What Borelli found behind the wall was another much older one. Once inside, he realized that he was looking at the body of Alexander the Great which he immediately recognized. Beside him lay his shield and other artifacts as well as offerings. He didn’t say a word to anyone, however, but instead returned with the help of a consul’s adviser several times to the tomb to make sketches, notes, and daguerreotypes.
Afterwards, Borelli returned to France, and a little later built a castle in the south with a suddenly acquired fortune. Wanting to have the body repatriated afterwards, he set up a rescue expedition with the help of Egyptians, Lebanese, and French noblemen and business expatriates.
In 1911, however, the Frenchman was murdered in Paris just one month before his next departure for Alexandria and the lost tomb. Unfortunately, he took his secrets with him, with the exception of a close friend to whom he had confided the secret.
Having met the descendant of that person, I was then able to reconstruct the full extent of his discovery as well as the objects he brought out of Egypt to build his fortune, which are now gathered in secret private collections in the U.S.A., England, and France. I know the names, the artifacts, and the places, however.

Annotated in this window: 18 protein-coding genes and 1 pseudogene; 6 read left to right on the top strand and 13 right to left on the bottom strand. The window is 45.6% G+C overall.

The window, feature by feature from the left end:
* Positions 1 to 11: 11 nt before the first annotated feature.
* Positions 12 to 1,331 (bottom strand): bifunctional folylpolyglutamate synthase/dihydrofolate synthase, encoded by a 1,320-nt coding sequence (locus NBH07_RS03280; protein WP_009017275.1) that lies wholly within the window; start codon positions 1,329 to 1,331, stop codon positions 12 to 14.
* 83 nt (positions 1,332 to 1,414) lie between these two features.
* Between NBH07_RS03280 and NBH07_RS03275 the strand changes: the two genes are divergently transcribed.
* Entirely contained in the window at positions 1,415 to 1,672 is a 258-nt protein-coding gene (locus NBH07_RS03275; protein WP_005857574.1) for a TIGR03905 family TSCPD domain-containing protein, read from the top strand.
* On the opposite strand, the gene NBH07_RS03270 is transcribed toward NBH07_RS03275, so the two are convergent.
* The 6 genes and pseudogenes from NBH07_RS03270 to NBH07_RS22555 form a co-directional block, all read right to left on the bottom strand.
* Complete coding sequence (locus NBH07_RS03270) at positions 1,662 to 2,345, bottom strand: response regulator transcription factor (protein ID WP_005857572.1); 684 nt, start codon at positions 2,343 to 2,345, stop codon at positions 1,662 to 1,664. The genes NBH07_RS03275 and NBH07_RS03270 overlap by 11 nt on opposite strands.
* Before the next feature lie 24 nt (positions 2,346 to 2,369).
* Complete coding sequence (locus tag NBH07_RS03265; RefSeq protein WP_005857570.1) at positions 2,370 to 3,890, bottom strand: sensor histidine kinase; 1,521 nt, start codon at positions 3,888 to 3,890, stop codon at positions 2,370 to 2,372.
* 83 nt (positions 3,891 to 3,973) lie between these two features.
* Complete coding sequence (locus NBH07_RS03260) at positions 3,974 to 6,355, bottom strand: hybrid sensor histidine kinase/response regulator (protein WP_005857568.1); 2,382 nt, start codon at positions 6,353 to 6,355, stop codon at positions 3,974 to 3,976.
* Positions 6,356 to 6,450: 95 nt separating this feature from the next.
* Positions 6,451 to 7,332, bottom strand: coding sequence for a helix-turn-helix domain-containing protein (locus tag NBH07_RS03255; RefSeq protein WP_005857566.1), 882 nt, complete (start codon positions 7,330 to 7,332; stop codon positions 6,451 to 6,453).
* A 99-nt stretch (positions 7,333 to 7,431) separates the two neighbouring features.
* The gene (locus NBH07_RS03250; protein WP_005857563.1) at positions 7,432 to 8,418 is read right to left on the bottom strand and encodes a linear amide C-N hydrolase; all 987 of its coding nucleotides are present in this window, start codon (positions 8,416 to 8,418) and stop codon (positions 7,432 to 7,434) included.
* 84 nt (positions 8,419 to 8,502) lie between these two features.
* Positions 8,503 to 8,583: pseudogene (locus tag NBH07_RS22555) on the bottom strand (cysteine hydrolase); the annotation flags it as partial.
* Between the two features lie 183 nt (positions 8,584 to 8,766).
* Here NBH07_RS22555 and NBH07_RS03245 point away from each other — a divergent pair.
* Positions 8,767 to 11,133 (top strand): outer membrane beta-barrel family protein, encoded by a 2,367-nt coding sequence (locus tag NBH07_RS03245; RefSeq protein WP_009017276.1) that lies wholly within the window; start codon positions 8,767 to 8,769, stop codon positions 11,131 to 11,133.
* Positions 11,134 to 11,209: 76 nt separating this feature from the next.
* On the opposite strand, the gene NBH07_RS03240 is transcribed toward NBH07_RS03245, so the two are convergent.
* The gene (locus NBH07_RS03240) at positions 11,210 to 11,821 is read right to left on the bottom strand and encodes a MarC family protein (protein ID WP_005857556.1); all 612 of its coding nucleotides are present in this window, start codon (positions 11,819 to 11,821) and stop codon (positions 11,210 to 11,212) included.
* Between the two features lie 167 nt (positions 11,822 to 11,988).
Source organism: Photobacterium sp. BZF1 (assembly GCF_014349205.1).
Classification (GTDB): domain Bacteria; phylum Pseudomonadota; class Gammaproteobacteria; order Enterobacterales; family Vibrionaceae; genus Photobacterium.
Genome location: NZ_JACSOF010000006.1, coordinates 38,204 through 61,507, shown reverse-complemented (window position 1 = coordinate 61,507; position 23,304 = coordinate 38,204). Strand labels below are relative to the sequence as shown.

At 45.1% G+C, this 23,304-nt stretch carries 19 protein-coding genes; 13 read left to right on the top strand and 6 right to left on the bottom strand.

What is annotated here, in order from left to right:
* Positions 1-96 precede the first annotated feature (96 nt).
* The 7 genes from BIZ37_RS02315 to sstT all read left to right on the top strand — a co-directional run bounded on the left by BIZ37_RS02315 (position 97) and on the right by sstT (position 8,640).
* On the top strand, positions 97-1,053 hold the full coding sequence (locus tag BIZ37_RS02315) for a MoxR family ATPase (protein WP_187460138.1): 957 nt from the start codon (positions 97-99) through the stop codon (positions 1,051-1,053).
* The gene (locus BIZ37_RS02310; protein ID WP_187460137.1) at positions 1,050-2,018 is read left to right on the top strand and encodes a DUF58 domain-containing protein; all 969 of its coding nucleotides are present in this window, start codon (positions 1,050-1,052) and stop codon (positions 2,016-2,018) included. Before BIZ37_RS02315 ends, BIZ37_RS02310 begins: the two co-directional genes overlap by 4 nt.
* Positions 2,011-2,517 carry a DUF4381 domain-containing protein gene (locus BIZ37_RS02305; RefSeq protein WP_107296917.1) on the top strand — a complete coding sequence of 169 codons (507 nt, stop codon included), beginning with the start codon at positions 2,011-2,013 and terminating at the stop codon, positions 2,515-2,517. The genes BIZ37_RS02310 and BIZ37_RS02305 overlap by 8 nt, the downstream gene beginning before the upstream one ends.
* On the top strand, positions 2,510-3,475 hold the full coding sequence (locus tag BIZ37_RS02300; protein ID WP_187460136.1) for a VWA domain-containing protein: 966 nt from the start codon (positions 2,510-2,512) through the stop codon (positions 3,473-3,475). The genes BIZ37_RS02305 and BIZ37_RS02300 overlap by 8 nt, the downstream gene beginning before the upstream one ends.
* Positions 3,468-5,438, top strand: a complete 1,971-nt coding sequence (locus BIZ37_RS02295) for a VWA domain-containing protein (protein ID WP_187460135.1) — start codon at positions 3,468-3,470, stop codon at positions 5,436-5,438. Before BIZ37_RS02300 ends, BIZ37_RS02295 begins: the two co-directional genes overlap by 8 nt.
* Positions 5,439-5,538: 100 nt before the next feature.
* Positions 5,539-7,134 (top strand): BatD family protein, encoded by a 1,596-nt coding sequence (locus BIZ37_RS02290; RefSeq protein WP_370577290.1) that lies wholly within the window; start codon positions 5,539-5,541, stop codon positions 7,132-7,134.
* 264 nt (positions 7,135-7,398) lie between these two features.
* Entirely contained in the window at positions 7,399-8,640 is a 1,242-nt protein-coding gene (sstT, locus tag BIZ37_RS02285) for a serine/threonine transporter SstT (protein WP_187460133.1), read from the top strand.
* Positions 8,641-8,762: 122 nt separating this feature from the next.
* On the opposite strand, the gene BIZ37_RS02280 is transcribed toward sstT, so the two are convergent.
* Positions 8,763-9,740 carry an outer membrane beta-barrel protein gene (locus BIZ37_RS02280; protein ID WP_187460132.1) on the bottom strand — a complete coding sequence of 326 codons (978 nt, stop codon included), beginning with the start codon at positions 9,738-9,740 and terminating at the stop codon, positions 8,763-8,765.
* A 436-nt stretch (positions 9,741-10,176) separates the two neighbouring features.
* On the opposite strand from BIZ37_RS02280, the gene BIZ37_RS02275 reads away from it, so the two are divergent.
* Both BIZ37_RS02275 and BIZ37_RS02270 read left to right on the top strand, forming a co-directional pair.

As the body of Alexander is still there, having not been moved to this time, so I contacted a renowned archaeologist in 2019 so that the quest might be picked up once again. After providing him with clues and testimony, the exact location of Alexander’s tomb could be determined in 2020 in less than a month.
Unfortunately, after 120 years, the consulate had also been destroyed, and it is now a residential building under private ownership, which makes it quite complicated to dig. Furthermore, because the company that owned the building refused any access to its sub-basement, it was impossible to carry out excavations there.
Access to the area to be explored was also walled up and closed with doors made out of multi-layer steel. The owner also issued threats against the archaeologist “TO NOT DARE ENTER THE ZONE!”
Nonetheless, all these elements as well as the archaeological evidence and historical sources have been collected into a history novel that was released in France in October 2022 under the title Alexander the Great, the assassination and the quest of the lost tomb.
In sight of national interest to Greece and the world, I am now looking for a Greek publisher so that the Hellenes can meet their historical heritage of Alexander the Great.
The legacy lives on…Alexandros Anesti!
About the author
Alexandre Schoedler-Tziamouranis is an award-winning writer and photographer specializing in ancient and modern history. He is also the author of successful historic novels as well as thrillers and fact-based, investigative books. He lives in the South of France and Greece. His article in Greek Reporter, written in November 2022, is an exclusive.